At Stack Exchange, we have so many login options, that we made the decision to only show some of them initially and then hide the rest behind the more options link. Too many options just confuses users who don't understand what open ID is or how they could log into one website with another one. We chose our options to cover the vast majority of use cases, ...


2

It's an idea similar to Amazon Payments or Paypal. It's a secure way to insure that they are them without requiring that this site store yet another password/personal info that might get lost/eaten by hackers. Basically it's a way of saying "Here, this dude is legit because I am a big ole megacorp and have done my homework". It's precisely a way to stop ...


2

I have experience with two sites that allow users to log on with third-party credentials: Trello allows users to log on with either a Google account or with a Trello account Stack Overflow required an OpenID account, but let you use any OpenID provider you wanted. Over time, we implemented our own OpenID provider for Stack Exchange. The experience has ...


2

Offering too few login types can reduce the sign up rates, but offering too many can also do that. What the best combination is would depend on your application and your target audience. For example, if it is aimed at business users, LinkedIn may be a much better choice than Facebook. I would try to go for the three or four services that are most relevant ...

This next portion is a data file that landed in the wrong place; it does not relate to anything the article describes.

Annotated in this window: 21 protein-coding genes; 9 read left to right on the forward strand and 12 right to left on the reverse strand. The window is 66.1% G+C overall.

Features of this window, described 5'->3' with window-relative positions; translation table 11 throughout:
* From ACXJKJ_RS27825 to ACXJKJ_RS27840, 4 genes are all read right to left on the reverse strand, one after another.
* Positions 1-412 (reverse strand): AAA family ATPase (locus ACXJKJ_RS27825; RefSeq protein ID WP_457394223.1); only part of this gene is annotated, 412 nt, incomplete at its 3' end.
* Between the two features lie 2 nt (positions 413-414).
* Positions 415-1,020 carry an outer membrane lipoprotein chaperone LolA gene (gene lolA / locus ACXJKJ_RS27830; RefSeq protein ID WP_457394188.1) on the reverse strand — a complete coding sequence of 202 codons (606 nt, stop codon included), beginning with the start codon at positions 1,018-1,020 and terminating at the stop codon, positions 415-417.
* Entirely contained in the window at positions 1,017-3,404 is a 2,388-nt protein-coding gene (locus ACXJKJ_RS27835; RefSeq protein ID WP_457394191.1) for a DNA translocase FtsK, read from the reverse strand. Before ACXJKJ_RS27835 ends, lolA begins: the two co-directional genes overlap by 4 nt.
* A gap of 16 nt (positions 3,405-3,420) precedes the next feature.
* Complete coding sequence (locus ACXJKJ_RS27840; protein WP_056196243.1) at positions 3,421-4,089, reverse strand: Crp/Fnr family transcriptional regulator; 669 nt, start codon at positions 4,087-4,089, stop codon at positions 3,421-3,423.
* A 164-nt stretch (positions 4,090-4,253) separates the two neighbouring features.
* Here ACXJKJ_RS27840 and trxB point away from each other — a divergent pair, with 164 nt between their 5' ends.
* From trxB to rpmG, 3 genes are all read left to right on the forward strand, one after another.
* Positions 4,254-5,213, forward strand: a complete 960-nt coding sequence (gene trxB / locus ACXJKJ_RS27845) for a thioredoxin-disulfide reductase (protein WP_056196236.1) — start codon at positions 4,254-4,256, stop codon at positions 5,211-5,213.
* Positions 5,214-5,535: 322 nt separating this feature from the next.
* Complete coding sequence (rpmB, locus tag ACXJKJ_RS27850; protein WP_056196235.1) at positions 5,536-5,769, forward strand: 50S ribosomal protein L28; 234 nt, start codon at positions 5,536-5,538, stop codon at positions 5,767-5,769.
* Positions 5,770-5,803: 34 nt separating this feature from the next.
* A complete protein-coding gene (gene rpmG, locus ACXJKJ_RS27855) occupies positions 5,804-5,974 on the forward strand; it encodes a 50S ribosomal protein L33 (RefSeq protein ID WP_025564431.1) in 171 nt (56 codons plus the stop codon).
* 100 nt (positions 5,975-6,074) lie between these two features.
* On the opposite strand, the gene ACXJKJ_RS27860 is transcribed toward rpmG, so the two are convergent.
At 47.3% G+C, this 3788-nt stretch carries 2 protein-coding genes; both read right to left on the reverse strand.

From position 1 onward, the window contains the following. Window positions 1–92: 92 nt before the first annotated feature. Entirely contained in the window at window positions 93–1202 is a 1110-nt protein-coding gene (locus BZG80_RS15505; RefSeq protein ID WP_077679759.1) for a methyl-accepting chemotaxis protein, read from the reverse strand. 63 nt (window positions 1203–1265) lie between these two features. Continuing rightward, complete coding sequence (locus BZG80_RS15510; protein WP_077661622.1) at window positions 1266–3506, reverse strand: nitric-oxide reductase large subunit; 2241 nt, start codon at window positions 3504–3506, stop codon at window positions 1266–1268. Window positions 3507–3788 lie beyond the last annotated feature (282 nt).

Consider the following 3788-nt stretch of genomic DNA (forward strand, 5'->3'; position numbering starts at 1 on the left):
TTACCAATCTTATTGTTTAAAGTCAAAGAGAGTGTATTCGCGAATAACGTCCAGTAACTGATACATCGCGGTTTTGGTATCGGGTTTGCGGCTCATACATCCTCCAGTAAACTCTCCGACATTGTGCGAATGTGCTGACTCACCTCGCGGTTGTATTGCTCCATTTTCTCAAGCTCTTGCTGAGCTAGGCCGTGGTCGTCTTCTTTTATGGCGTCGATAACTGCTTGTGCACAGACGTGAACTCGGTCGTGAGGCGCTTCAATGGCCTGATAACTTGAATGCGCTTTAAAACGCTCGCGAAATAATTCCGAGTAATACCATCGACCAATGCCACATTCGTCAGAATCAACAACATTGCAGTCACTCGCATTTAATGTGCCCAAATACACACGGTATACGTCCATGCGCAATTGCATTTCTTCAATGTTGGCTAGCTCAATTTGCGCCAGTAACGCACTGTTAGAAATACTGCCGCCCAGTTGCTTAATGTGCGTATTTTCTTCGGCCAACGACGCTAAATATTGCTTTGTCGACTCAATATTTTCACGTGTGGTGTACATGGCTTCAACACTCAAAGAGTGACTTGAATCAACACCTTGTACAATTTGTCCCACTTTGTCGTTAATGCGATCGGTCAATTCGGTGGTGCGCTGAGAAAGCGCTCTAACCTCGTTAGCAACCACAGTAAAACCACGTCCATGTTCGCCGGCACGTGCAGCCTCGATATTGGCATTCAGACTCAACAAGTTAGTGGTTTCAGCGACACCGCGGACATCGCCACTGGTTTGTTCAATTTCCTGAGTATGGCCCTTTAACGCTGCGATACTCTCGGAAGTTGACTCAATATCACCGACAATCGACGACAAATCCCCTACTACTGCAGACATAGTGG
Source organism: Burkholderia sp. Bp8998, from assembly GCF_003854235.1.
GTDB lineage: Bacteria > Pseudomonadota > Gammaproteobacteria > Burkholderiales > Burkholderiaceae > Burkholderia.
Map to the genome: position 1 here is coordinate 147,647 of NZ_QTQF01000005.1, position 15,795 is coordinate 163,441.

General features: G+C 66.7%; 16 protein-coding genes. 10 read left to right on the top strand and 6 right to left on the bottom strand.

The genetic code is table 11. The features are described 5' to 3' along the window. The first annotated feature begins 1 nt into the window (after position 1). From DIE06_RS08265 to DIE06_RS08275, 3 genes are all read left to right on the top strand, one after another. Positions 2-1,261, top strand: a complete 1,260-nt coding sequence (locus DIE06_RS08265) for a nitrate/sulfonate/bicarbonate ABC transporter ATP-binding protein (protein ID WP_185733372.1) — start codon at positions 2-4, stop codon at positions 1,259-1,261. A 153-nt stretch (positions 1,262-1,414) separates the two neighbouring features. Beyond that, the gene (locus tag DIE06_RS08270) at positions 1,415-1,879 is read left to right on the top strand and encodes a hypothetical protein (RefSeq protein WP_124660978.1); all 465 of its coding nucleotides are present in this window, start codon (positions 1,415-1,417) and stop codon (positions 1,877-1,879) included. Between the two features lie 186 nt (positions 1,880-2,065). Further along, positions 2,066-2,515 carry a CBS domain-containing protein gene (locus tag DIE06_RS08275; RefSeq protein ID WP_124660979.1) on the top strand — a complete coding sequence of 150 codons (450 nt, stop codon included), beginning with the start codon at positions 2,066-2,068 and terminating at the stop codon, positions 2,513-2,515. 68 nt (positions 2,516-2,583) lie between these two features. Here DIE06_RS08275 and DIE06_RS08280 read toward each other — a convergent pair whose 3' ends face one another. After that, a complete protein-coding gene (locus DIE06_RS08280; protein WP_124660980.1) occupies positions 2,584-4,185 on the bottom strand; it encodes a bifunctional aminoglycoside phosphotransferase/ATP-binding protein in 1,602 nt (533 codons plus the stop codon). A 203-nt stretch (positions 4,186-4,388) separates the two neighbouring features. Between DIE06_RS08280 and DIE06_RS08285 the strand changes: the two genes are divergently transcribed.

2

A slight change in wording should do the trick here. Since the accounts on other services already exist, rather than Sign up (which generally indicates creating a whole new account) say: Sign in with Facebook Sign in with Twitter Sign in with Google Then for creating a new account on your site, Sign up with xyz.com


1

All that is happening really is you are redirecting them to google, they are logging in, and google / twitter / whoever is passing a token back for you to use as authentication. Maybe tell them that, in a more user friendly way. This is my 5 minute stab at it:


1

I am afraid I dont have a definite answer but the only way to find out can be by doing some testing and finding out if users are willing to use Twitter\Facebook\Google login credentials as the two user research studies I found show that many users may not be willing to use those login options if an existing login already exists To quote this article from ...


1

I like the sites that present the option as two sides to a box. Sign up for an account or sign up using Facebook, Twitter, etc. (using the social icons). I can't think of an example right now. But I think this is the best compromise for the UX Sign in to XYZ.com Or Sign in using Username Facebook Twitter ...


1

I think the problem here is that if the user uses more than one Open ID to sign up on, limiting them to only one option is going to cause more harm than good. Say I have Twitter, Facebook and Google Open IDs, and I use each differently, Twitter for public web, Facebook for personal things, and Google for Google sites. Suddenly I hit an app and all I can ...